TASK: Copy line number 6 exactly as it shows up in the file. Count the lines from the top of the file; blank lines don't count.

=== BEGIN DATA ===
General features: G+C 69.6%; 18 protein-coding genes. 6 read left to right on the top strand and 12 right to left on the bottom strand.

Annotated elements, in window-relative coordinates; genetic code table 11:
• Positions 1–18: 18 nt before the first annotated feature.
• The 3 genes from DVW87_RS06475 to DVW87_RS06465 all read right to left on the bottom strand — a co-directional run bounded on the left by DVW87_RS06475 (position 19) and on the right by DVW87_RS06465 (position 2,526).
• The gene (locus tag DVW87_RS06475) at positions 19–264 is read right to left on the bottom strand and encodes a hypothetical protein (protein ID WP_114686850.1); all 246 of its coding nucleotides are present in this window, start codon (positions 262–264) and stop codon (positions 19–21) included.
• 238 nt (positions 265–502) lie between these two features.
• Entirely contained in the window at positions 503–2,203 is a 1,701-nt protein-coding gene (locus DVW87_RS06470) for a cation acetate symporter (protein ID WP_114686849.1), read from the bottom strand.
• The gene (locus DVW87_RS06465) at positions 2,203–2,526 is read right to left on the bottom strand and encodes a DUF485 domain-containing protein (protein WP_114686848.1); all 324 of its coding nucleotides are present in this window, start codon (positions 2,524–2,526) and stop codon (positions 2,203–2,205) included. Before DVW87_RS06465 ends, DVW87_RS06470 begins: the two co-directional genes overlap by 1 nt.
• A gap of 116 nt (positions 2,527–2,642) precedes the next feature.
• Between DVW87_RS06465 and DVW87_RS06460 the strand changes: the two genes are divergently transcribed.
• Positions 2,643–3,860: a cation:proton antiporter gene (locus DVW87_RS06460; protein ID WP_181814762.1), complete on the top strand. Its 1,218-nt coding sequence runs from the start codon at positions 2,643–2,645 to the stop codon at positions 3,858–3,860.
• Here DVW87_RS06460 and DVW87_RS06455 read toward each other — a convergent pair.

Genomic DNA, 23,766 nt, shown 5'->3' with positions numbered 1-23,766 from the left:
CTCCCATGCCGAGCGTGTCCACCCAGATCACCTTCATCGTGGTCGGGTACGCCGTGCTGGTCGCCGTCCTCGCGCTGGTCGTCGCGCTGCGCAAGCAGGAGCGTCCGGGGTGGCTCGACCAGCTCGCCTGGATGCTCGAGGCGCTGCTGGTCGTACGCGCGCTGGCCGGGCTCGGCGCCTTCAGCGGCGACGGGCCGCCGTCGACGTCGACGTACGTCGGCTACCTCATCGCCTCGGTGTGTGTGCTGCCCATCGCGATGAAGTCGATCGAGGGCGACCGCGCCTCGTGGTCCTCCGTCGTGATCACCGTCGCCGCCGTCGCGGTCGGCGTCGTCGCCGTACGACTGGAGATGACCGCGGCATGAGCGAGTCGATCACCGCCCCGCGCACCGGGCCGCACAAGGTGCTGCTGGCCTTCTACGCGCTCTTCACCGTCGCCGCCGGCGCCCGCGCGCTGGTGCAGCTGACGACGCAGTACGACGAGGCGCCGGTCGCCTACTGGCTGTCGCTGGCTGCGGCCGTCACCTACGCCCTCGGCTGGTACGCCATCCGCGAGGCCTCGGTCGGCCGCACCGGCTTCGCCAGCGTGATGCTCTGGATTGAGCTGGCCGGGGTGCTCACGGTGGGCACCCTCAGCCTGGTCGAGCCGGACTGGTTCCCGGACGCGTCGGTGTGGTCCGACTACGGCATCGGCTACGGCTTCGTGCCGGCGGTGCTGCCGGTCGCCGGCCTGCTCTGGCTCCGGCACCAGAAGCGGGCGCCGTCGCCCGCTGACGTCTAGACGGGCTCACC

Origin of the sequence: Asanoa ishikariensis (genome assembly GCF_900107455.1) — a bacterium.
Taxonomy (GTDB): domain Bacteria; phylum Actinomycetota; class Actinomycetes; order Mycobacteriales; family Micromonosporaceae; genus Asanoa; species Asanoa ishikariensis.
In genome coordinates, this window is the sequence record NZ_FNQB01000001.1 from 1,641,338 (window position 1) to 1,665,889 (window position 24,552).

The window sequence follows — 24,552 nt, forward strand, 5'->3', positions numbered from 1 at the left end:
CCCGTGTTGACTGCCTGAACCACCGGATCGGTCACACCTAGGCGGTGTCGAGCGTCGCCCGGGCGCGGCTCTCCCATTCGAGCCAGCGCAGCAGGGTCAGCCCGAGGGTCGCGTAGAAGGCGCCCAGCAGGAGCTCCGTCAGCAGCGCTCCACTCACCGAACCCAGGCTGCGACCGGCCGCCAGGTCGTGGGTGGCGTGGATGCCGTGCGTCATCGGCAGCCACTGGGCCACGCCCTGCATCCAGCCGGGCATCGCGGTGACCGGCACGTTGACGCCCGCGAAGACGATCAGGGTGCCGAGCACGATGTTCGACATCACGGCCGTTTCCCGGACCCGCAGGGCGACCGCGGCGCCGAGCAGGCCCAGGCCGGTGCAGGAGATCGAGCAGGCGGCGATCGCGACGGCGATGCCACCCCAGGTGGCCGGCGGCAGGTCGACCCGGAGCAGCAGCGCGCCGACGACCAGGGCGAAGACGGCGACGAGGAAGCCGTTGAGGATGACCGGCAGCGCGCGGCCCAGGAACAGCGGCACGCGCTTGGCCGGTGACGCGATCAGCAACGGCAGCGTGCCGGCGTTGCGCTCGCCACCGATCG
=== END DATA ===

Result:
• 238 nt (positions 265–502) lie between these two features.